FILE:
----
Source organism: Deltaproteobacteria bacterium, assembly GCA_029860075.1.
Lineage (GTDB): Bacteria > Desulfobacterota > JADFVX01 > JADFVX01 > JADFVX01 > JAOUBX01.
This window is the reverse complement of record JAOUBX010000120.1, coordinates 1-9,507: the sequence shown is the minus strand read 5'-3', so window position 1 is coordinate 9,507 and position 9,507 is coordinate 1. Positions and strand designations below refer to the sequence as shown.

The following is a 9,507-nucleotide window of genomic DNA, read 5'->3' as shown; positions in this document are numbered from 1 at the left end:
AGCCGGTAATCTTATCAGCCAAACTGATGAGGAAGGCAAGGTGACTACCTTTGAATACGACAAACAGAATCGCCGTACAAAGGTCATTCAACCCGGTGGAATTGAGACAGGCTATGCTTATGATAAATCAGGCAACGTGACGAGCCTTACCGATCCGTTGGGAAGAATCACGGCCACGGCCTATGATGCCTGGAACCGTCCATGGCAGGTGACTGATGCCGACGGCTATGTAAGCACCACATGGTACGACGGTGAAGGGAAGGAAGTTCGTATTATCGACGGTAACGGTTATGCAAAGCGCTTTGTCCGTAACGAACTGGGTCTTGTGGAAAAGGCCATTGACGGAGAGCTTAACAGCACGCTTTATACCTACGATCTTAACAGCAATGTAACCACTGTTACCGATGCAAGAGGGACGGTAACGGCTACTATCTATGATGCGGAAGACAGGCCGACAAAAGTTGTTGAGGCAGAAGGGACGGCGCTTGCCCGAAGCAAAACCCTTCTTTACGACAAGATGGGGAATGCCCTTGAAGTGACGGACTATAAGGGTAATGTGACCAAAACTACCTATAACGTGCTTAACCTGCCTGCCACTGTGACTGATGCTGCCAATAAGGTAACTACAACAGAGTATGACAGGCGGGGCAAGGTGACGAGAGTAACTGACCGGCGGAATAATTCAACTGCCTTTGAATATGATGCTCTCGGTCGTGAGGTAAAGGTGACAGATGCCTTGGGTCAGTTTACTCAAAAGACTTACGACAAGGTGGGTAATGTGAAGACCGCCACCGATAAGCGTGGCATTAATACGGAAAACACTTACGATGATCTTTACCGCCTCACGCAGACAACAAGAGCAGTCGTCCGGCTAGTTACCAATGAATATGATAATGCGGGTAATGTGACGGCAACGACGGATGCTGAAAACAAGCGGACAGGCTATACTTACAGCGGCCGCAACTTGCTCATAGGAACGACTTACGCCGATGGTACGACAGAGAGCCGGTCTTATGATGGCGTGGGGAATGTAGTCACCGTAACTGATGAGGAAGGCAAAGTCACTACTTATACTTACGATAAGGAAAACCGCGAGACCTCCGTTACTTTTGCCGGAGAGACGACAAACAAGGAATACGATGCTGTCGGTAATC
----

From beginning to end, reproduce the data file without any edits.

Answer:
Source organism: Deltaproteobacteria bacterium, assembly GCA_029860075.1.
Lineage (GTDB): Bacteria > Desulfobacterota > JADFVX01 > JADFVX01 > JADFVX01 > JAOUBX01.
This window is the reverse complement of record JAOUBX010000120.1, coordinates 1-9,507: the sequence shown is the minus strand read 5'-3', so window position 1 is coordinate 9,507 and position 9,507 is coordinate 1. Positions and strand designations below refer to the sequence as shown.

The following is a 9,507-nucleotide window of genomic DNA, read 5'->3' as shown; positions in this document are numbered from 1 at the left end:
AGCCGGTAATCTTATCAGCCAAACTGATGAGGAAGGCAAGGTGACTACCTTTGAATACGACAAACAGAATCGCCGTACAAAGGTCATTCAACCCGGTGGAATTGAGACAGGCTATGCTTATGATAAATCAGGCAACGTGACGAGCCTTACCGATCCGTTGGGAAGAATCACGGCCACGGCCTATGATGCCTGGAACCGTCCATGGCAGGTGACTGATGCCGACGGCTATGTAAGCACCACATGGTACGACGGTGAAGGGAAGGAAGTTCGTATTATCGACGGTAACGGTTATGCAAAGCGCTTTGTCCGTAACGAACTGGGTCTTGTGGAAAAGGCCATTGACGGAGAGCTTAACAGCACGCTTTATACCTACGATCTTAACAGCAATGTAACCACTGTTACCGATGCAAGAGGGACGGTAACGGCTACTATCTATGATGCGGAAGACAGGCCGACAAAAGTTGTTGAGGCAGAAGGGACGGCGCTTGCCCGAAGCAAAACCCTTCTTTACGACAAGATGGGGAATGCCCTTGAAGTGACGGACTATAAGGGTAATGTGACCAAAACTACCTATAACGTGCTTAACCTGCCTGCCACTGTGACTGATGCTGCCAATAAGGTAACTACAACAGAGTATGACAGGCGGGGCAAGGTGACGAGAGTAACTGACCGGCGGAATAATTCAACTGCCTTTGAATATGATGCTCTCGGTCGTGAGGTAAAGGTGACAGATGCCTTGGGTCAGTTTACTCAAAAGACTTACGACAAGGTGGGTAATGTGAAGACCGCCACCGATAAGCGTGGCATTAATACGGAAAACACTTACGATGATCTTTACCGCCTCACGCAGACAACAAGAGCAGTCGTCCGGCTAGTTACCAATGAATATGATAATGCGGGTAATGTGACGGCAACGACGGATGCTGAAAACAAGCGGACAGGCTATACTTACAGCGGCCGCAACTTGCTCATAGGAACGACTTACGCCGATGGTACGACAGAGAGCCGGTCTTATGATGGCGTGGGGAATGTAGTCACCGTAACTGATGAGGAAGGCAAAGTCACTACTTATACTTACGATAAGGAAAACCGCGAGACCTCCGTTACTTTTGCCGGAGAGACGACAAACAAGGAATACGATGCTGTCGGTAATC